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Beef is the culinary name for meat from bovines, especially domestic cattle (cows).  Beef is one of the principal meats used in the cuisine of Australia, Europe and the Americas, and is also important in Africa, East Asia, and Southeast Asia.  In the Middle East, lamb is usually preferred over beef.  Beef is not normally eaten by the Hindu population in India as it is not allowed for religious reasons.  It is also discouraged among some Buddhists.

Beef muscle meat can be cut into steaks, pot roasts or short ribs, or it can be ground/minced. The blood is used in some varieties of blood sausage. Other parts which are eaten include the meaty tail, tongue, tripe from the stomach, various glands - particularly the pancreas and thymus - referred to as sweetbreads, the heart, the brain (although forbidden where there is a danger of bovine spongiform encephalopathy, BSE), the liver, the kidneys, the tender testicles of the bull (known in the US as "calf fries", "prairie oysters", or "Rocky Mountain oysters"), intestines, and the udder. Beef bones are used for making soup stock.

The better cuts are usually obtained from the steer; the heifer tends to be kept for breeding. Older animals are used for beef when they are past their reproductive prime. The meat from older cows and bulls is usually tougher, so it is frequently used for mince (UK)/ground beef (US). Cattle raised for beef may be allowed to roam free on grasslands, or may be confined at some stage in pens as part of a large feeding operation called a feedlot, where they are usually fed grain.

The United States, Brazil, Japan and the People's Republic of China are the world's four largest consumers of beef. The world's largest exporters of beef are Australia, Brazil, Argentina and Canada. Beef production is also important to the economies of Uruguay, Nicaragua, Russia and Mexico.

Cuts of beef

Beef is first divided into primal cuts. These are basic sections from which steaks and other subdivisions are cut. Since the animal's legs and neck muscles do the most work, they are the toughest; the meat becomes more tender as distance from "hoof and horn" increases. Different countries have different cuts and names.

American primal cuts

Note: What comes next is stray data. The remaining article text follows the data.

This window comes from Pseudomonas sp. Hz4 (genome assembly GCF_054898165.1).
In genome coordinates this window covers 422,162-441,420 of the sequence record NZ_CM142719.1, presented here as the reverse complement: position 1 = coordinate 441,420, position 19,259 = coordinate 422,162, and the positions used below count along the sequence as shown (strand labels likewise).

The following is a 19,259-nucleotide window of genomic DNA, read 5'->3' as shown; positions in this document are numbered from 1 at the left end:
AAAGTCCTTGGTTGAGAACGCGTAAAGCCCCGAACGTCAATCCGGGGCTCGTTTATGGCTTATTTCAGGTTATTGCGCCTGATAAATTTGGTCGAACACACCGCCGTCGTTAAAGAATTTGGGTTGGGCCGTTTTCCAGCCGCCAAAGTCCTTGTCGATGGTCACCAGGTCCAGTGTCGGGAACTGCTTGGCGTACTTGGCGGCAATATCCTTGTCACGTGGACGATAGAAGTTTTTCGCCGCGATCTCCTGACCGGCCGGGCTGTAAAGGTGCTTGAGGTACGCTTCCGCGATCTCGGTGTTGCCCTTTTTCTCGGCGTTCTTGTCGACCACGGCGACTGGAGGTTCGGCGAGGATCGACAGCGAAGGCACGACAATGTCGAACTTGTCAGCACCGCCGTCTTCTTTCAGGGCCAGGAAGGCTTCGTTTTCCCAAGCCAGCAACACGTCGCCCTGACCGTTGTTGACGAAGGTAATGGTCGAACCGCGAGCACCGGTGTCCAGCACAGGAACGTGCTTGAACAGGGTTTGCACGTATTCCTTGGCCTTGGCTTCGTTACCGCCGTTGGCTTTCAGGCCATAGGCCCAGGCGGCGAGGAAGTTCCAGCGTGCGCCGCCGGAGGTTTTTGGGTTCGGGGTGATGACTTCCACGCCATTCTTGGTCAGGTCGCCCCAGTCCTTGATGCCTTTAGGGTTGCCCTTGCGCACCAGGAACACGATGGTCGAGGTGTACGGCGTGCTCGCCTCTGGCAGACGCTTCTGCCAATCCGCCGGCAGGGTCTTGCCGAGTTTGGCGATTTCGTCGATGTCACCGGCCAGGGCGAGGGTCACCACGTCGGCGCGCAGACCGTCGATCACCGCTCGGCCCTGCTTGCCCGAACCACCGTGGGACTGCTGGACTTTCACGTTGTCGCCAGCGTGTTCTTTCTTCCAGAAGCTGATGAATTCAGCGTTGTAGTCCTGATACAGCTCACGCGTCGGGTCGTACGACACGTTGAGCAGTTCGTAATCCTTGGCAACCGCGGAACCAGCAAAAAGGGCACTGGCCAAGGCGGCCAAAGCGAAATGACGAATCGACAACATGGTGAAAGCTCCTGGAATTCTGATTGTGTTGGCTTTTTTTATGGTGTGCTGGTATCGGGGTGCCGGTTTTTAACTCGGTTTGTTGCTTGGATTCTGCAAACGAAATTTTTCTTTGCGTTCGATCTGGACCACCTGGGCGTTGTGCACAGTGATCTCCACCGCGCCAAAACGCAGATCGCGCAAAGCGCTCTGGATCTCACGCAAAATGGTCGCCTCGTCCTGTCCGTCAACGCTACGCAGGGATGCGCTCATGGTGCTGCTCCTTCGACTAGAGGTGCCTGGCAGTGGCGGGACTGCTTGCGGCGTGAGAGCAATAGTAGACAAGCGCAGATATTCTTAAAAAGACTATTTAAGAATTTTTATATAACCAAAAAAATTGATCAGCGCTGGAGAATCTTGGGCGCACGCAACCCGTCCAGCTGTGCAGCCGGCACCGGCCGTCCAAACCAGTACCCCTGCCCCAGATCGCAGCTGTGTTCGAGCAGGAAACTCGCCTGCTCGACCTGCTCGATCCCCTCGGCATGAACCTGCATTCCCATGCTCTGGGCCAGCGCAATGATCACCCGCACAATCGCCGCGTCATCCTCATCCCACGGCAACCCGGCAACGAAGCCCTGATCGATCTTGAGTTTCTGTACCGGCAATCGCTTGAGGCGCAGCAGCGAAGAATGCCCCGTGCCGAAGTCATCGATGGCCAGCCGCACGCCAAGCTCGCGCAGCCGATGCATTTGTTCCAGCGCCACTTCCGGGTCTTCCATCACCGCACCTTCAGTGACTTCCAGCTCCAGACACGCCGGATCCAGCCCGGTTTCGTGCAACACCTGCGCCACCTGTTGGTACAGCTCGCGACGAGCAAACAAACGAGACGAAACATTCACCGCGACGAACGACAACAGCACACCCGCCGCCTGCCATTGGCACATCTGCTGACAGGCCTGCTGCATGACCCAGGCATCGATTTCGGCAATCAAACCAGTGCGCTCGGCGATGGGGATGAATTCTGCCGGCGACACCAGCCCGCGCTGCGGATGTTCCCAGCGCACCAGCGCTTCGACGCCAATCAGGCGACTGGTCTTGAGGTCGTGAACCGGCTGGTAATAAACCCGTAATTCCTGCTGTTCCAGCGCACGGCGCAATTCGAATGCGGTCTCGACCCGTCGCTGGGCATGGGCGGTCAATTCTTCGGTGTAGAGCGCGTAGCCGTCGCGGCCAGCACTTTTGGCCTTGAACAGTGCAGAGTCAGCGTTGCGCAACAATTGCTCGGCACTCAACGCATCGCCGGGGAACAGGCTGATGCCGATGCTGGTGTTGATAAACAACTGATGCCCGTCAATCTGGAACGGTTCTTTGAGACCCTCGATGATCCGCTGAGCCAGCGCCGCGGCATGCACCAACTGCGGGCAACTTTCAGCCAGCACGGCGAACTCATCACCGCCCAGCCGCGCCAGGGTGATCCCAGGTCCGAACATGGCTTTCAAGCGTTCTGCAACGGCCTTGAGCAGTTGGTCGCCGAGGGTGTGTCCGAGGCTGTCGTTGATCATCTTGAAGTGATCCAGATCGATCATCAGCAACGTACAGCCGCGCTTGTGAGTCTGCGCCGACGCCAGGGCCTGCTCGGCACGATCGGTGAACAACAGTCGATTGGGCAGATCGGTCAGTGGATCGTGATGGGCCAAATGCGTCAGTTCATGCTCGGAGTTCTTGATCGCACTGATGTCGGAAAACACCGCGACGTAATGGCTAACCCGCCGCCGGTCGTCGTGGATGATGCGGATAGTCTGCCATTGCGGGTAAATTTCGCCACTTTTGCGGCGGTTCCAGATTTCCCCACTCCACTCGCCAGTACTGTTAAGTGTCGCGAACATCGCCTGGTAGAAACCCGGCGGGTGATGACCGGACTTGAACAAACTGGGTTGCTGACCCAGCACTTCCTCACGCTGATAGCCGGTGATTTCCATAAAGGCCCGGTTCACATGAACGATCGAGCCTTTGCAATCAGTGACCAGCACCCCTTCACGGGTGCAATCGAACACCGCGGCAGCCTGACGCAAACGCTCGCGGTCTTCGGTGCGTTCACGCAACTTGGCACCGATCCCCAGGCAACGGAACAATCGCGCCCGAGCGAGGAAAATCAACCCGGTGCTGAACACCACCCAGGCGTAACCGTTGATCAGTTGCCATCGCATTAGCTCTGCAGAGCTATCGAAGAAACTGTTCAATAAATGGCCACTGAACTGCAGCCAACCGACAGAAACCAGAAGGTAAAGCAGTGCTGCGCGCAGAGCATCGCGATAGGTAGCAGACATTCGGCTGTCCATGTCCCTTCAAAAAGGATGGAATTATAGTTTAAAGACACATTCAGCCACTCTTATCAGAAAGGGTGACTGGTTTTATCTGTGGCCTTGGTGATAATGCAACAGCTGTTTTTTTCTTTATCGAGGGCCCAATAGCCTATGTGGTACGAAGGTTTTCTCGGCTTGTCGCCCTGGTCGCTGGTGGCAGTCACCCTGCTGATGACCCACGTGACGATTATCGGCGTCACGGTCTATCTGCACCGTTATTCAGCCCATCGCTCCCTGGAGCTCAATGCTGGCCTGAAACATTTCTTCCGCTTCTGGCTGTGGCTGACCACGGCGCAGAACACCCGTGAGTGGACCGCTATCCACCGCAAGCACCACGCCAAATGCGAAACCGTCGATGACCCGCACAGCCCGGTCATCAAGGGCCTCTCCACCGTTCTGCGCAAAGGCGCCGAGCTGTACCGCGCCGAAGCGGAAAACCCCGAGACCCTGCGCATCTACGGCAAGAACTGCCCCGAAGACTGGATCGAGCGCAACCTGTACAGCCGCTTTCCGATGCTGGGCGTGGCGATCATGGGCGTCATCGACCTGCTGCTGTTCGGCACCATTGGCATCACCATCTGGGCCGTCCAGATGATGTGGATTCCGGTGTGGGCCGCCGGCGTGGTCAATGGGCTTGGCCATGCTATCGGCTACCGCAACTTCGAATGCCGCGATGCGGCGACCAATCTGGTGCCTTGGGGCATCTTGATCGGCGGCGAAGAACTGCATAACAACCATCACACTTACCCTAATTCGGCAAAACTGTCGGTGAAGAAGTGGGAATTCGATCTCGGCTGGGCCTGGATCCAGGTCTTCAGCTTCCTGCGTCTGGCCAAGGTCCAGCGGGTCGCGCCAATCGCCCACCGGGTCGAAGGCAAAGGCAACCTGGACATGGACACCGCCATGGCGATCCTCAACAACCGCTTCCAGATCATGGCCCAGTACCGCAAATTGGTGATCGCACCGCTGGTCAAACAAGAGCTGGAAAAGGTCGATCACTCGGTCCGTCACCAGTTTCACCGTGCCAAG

The following is a list of the American primal cuts, ordered front to back, then top to bottom. The short loin and the sirloin are sometimes considered as one section.

Upper half

Lower half

  • Brisket - often associated with barbecue beef brisket.

  • Shank - used primarily for stews and soups, but is not usually served another way, due to it being the toughest of the cuts.

  • Plate - produces types of steak such as the skirt steak [fajitas] and hanger steak. It is typically a cheap, tough, and fatty meat.

  • Flank - Long and flat, the flank steak's best known application is London broil. One of the most affordable steaks on the market, it is substantially tougher than the loin and rib steaks, therefore many flank recipes use marinades or moist cooking methods such as braising.

USDA Beef Grades

In the United States, the USDA operates a voluntary beef grading program. The meat processor pays for a trained USDA meat grader to grade whole carcasses at the abattoir. Users are required to comply with Food Safety and Inspection Service (FSIS) grade labeling procedures. The official USDA grade designation can appear in one or any combination of the following ways: container markings, individual bags, legible roller brand appearing on the meat itself, or by a USDA shield stamp that incorporates the quality and/or yield grade.

There are eight beef quality grades. The grades are based on two main criteria: the degree of marbling (intramuscular fat) in the beef, and the age of the animal prior to slaughter. Some meat scientists object to the current scheme of USDA grading since it does not take tenderness into account. Most other countries' beef grading systems mirror the US model. Most beef offered for sale in supermarkets is graded choice or select. Prime beef is sold to hotels and upscale restaurants. Beef that would rate as Standard or leaner is almost never offered for grading.

  • U.S. Prime - Highest in quality and intramuscular fat, limited supply. Currently, only two percent of cuts sold are USDA certified Prime.

  • U.S. Choice - High quality, widely available in foodservice industry and retail markets.

  • U.S. Select (formerly "Good") - Leanest grade commonly sold, acceptable quality but less juicy and tender.

  • U.S. Standard - Lower quality yet economical, lacking marbling.

  • U.S. Commercial - Low quality, lacking tenderness, produced from older animals.

  • U.S. Utility

  • U.S. Cutter

  • U.S. Canner

Utility, Cutter, and Canner grade are rarely used in foodservice operations and primarily obtained by processors and canners.

Traditionally, beef sold in steakhouses and supermarkets has been advertised by its USDA grading; however, many restaurants and retailers have recently begun advertising beef on the strength of brand names and the reputation of a specific breed of cattle, such as black angus.

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